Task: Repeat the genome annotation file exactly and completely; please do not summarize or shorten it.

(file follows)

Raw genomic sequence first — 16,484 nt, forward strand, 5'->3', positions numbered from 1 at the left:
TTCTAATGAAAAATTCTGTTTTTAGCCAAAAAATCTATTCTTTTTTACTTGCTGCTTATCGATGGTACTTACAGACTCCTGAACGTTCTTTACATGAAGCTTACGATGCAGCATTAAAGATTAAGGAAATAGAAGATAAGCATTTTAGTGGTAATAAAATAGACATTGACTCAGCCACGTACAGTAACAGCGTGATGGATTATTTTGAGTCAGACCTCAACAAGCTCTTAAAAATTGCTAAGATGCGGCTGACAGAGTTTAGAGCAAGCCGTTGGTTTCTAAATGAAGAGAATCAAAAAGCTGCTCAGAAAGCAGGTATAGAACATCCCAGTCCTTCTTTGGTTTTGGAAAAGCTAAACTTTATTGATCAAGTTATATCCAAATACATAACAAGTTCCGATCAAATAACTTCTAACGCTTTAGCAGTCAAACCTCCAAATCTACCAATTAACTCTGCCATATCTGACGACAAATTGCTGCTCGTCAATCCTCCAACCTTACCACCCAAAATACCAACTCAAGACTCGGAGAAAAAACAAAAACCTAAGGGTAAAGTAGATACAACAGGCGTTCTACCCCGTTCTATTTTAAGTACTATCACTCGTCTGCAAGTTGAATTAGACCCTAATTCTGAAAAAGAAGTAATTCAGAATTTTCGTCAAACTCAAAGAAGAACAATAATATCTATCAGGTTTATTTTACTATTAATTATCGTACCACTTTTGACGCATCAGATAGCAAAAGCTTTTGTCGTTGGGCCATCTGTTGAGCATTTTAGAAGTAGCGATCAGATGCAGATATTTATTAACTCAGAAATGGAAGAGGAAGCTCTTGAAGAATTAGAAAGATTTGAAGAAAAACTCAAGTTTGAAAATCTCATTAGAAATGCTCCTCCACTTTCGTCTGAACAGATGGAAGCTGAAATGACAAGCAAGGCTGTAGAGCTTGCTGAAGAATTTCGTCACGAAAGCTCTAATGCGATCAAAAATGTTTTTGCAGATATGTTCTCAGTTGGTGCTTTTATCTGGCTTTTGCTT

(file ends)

Raw genomic sequence first — 16,484 nt, forward strand, 5'->3', positions numbered from 1 at the left:
TTCTAATGAAAAATTCTGTTTTTAGCCAAAAAATCTATTCTTTTTTACTTGCTGCTTATCGATGGTACTTACAGACTCCTGAACGTTCTTTACATGAAGCTTACGATGCAGCATTAAAGATTAAGGAAATAGAAGATAAGCATTTTAGTGGTAATAAAATAGACATTGACTCAGCCACGTACAGTAACAGCGTGATGGATTATTTTGAGTCAGACCTCAACAAGCTCTTAAAAATTGCTAAGATGCGGCTGACAGAGTTTAGAGCAAGCCGTTGGTTTCTAAATGAAGAGAATCAAAAAGCTGCTCAGAAAGCAGGTATAGAACATCCCAGTCCTTCTTTGGTTTTGGAAAAGCTAAACTTTATTGATCAAGTTATATCCAAATACATAACAAGTTCCGATCAAATAACTTCTAACGCTTTAGCAGTCAAACCTCCAAATCTACCAATTAACTCTGCCATATCTGACGACAAATTGCTGCTCGTCAATCCTCCAACCTTACCACCCAAAATACCAACTCAAGACTCGGAGAAAAAACAAAAACCTAAGGGTAAAGTAGATACAACAGGCGTTCTACCCCGTTCTATTTTAAGTACTATCACTCGTCTGCAAGTTGAATTAGACCCTAATTCTGAAAAAGAAGTAATTCAGAATTTTCGTCAAACTCAAAGAAGAACAATAATATCTATCAGGTTTATTTTACTATTAATTATCGTACCACTTTTGACGCATCAGATAGCAAAAGCTTTTGTCGTTGGGCCATCTGTTGAGCATTTTAGAAGTAGCGATCAGATGCAGATATTTATTAACTCAGAAATGGAAGAGGAAGCTCTTGAAGAATTAGAAAGATTTGAAGAAAAACTCAAGTTTGAAAATCTCATTAGAAATGCTCCTCCACTTTCGTCTGAACAGATGGAAGCTGAAATGACAAGCAAGGCTGTAGAGCTTGCTGAAGAATTTCGTCACGAAAGCTCTAATGCGATCAAAAATGTTTTTGCAGATATGTTCTCAGTTGGTGCTTTTATCTGGCTTTTGCTT